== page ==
The segmentation performance was evaluated by pixel-wise comparison of the manually segmented images and the thresholded binary output of the neural network using varying thresholds. The number of true positives (TP), false positives (FP), false negatives (FN), and true negatives (TN) were calculated using pixel-wise comparison between a reference manual segmentation and a target, which was either another manual segmentation, or the output of our automated method. In our context, a pixel is considered as TP if it is marked as a blood vessel in both the reference manual segmentation and in the target. A pixel is considered as FN if it is marked as blood vessel in the manual segmentation but missed by the target. A pixel is considered as FP if it is marked as vessel by our method but it is not marked as blood vessel in the target. A pixel is considered as TN if it is not marked as blood vessel in both the manual segmentation and in the target. Using the TP, FP, FN, and TN numbers we can calculate the accuracy: , sensitivity: , specificity: and positive predictive value (PPV): of the segmentation.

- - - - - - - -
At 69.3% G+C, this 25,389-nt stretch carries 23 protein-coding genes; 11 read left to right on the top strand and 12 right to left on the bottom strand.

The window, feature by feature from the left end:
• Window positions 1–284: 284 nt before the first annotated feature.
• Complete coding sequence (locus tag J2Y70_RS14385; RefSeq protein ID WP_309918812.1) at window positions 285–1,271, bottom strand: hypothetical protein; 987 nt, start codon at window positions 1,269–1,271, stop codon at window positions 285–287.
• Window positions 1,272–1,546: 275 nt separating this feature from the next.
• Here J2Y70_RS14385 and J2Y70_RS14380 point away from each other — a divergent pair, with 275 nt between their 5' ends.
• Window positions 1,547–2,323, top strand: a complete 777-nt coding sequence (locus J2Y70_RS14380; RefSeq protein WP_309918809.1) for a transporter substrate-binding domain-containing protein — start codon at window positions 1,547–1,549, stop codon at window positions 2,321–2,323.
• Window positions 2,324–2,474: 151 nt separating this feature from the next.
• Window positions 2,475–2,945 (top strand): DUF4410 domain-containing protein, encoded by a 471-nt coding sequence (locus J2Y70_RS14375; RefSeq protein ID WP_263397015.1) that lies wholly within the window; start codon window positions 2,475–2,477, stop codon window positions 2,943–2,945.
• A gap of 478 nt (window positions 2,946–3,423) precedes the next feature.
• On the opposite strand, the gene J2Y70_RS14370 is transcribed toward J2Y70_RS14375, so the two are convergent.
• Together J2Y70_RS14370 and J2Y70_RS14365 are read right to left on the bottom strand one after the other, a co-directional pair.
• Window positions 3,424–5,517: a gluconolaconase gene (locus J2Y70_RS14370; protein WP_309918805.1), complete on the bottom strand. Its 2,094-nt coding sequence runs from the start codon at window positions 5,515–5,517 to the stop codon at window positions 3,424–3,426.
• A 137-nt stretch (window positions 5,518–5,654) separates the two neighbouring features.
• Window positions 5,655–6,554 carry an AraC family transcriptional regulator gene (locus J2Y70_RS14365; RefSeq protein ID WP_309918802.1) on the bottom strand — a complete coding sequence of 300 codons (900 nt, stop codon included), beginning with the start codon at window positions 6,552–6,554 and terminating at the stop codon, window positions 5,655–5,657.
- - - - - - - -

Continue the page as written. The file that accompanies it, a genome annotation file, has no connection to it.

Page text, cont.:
Using the PPV and sensitivity we can calculate the measure using Eq. (1).
All of these measures can be calculated on individual images but can also be calculated for the whole dataset. In Fig. 2, the dotted blue line shows the accuracy for all pixels in the dataset against the threshold value used to binarize the output of the network. The accuracy of blood vessel detection increases from the threshold value at 0, peaks at 0.83 with threshold value of 0.78, and then begins to decline. It is important to note that similar results are obtained in a wide range of thresholds, which indicates that the performance is not sensitive to the threshold chosen.